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Software Remodeling Improving Design and Implementation Quality Static analysis (audits and metrics) and dynamic analysis (run time) and refactoring. Al.

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Presentation on theme: "Software Remodeling Improving Design and Implementation Quality Static analysis (audits and metrics) and dynamic analysis (run time) and refactoring. Al."— Presentation transcript:

1 Software Remodeling Improving Design and Implementation Quality Static analysis (audits and metrics) and dynamic analysis (run time) and refactoring. Al Mannarino Lead Systems Engineer

2 Who is CodeGear? Evolution of Borland Developer Tools Application Lifecycle Management StarTeam CaliberRM Silk Gauntlet Together Tempo Delphi C++Builder JBuilder InterBase Turbo Delphi Turbo C++

3 100% focus on Developers! Individual developer’s speed and productivity Team communication and collaboration Quality and performance Languages: Java, Delphi, C++, C#, PHP, Ruby, SQL Platforms: Java, Windows, Web, Open Source, Mac, Linux. CodeGear Strategy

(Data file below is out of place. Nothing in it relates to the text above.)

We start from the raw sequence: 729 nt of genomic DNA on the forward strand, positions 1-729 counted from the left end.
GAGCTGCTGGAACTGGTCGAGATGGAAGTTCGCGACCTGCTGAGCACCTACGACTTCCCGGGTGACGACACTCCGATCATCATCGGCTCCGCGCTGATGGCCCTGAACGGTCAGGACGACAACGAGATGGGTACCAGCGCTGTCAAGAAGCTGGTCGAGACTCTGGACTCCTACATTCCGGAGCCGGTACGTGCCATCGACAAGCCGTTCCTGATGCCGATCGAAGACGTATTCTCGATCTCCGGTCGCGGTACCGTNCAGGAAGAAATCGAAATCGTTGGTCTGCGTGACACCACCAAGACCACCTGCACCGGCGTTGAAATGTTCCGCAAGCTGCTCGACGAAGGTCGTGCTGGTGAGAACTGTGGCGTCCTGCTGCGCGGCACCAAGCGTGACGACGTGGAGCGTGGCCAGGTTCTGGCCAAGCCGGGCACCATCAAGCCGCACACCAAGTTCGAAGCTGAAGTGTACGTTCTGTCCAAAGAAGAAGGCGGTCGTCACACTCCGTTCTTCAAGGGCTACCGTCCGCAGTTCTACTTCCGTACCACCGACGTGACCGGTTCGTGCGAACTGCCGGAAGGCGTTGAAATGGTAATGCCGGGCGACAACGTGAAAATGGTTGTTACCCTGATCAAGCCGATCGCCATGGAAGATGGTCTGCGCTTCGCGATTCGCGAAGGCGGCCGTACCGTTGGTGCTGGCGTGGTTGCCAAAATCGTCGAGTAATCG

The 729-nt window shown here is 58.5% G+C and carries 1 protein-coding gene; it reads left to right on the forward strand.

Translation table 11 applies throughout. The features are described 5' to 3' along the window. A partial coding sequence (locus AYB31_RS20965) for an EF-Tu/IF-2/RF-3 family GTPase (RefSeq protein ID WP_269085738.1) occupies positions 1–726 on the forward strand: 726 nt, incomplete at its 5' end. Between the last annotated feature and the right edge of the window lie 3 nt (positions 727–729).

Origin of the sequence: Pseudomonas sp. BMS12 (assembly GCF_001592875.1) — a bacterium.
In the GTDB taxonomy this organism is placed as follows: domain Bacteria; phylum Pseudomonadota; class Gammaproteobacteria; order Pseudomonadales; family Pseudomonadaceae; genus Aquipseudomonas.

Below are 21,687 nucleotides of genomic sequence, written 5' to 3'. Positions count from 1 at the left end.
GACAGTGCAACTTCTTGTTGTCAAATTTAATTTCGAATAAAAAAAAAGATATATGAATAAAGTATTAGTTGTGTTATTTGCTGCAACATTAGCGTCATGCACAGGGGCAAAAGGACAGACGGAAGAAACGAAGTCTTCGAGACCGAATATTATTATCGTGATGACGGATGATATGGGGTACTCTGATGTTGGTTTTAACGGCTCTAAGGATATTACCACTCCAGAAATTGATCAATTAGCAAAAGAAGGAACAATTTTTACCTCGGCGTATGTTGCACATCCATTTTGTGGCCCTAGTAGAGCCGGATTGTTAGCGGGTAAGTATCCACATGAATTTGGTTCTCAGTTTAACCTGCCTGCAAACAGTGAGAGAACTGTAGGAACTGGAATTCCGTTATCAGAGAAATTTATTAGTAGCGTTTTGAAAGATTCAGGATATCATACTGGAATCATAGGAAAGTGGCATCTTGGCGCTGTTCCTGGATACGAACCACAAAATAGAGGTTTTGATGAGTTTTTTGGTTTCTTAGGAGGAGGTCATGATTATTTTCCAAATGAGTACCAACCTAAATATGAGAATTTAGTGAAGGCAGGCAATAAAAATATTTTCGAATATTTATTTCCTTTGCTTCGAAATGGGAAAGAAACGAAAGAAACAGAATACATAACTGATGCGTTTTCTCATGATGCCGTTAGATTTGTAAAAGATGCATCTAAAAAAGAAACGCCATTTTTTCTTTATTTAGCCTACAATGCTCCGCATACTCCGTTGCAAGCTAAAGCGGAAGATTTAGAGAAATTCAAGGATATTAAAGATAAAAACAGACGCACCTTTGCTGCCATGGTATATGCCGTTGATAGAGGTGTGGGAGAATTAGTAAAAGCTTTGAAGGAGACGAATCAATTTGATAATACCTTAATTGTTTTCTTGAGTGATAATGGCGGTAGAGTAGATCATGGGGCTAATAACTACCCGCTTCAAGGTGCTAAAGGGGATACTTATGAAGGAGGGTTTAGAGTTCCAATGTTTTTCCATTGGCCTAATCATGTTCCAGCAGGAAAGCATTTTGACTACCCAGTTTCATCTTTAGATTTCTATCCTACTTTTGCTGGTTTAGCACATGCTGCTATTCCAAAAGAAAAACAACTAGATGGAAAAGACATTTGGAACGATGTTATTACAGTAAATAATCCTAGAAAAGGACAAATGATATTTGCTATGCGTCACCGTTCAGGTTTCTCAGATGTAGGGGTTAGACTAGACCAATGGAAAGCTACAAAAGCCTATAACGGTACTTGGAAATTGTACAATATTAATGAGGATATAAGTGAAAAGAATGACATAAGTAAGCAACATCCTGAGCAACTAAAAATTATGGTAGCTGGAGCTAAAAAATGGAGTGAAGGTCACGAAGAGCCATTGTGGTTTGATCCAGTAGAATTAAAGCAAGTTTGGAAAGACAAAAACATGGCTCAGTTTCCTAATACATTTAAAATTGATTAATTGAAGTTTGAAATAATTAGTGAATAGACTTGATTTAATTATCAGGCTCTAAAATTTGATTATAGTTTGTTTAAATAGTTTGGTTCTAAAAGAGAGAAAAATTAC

4 Platforms Java/JEEWindowsOpen SourceWeb + Individual Velocity RAD VCL LiveSourceVisual Design Refactoring + Team Velocity Collaboration CommunicationAutomation ProcessVisibility Value

5 CodeGear Goal Increase your individual and team productivity by 25% to 33% for example –1/3 faster time to market or –1/3 more features developed or –1/3 less development cost

6 AGENDA Software Remodeling: Improving Design and Implementation Quality –Apply automated software inspection and run-time analysis tools to help identify common problems that can cause performance and scalability issues. –Discuss the problems found and demonstrate how tools can help accelerate the implementation of appropriate solutions. Find: –Apply software quality audits (check for common coding errors and enforce standards) –Apply software quality metrics (measure object-oriented design characteristics such as complexity, cohesion, and coupling) –Reverse engineer structure and behavior (Reverse engineer class diagrams and generated sequence diagrams) –Apply Application Quality Analyzer (analyze components for performance issues, detect misuses and identify errors) –Discuss discovered problems (excessive temporary objects, dead code, highly complex methods, etc.) –Generate documentation Fix: –Discuss principles of software remodeling (audits/metrics, design patterns, refactoring) –Create JUnit tests (code with confidence) –Apply simple refactoring (modify design without breaking existing code, verify impact of refactoring) –Apply pattern-based refactoring